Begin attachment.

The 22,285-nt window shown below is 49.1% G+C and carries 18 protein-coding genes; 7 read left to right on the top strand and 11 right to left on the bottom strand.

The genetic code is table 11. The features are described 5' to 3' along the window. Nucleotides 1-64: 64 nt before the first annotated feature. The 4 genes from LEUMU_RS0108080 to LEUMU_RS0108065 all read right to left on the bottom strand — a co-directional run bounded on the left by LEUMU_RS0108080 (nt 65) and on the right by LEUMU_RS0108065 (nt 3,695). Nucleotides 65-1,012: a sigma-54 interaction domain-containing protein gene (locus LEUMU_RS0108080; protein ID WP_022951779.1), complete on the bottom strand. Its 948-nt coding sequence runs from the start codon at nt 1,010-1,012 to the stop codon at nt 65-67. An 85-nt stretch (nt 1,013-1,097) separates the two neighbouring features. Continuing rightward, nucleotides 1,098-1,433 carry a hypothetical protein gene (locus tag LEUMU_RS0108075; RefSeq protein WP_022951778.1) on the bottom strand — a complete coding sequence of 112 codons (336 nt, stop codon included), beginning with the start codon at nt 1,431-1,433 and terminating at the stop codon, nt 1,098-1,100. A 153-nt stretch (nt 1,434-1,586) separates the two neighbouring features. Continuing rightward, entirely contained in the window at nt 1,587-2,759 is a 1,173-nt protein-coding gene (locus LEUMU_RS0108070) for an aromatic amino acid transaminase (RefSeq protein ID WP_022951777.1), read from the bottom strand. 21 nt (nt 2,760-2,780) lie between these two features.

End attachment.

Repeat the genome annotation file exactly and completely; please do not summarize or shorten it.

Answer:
The 22,285-nt window shown below is 49.1% G+C and carries 18 protein-coding genes; 7 read left to right on the top strand and 11 right to left on the bottom strand.

The genetic code is table 11. The features are described 5' to 3' along the window. Nucleotides 1-64: 64 nt before the first annotated feature. The 4 genes from LEUMU_RS0108080 to LEUMU_RS0108065 all read right to left on the bottom strand — a co-directional run bounded on the left by LEUMU_RS0108080 (nt 65) and on the right by LEUMU_RS0108065 (nt 3,695). Nucleotides 65-1,012: a sigma-54 interaction domain-containing protein gene (locus LEUMU_RS0108080; protein ID WP_022951779.1), complete on the bottom strand. Its 948-nt coding sequence runs from the start codon at nt 1,010-1,012 to the stop codon at nt 65-67. An 85-nt stretch (nt 1,013-1,097) separates the two neighbouring features. Continuing rightward, nucleotides 1,098-1,433 carry a hypothetical protein gene (locus tag LEUMU_RS0108075; RefSeq protein WP_022951778.1) on the bottom strand — a complete coding sequence of 112 codons (336 nt, stop codon included), beginning with the start codon at nt 1,431-1,433 and terminating at the stop codon, nt 1,098-1,100. A 153-nt stretch (nt 1,434-1,586) separates the two neighbouring features. Continuing rightward, entirely contained in the window at nt 1,587-2,759 is a 1,173-nt protein-coding gene (locus LEUMU_RS0108070) for an aromatic amino acid transaminase (RefSeq protein ID WP_022951777.1), read from the bottom strand. 21 nt (nt 2,760-2,780) lie between these two features.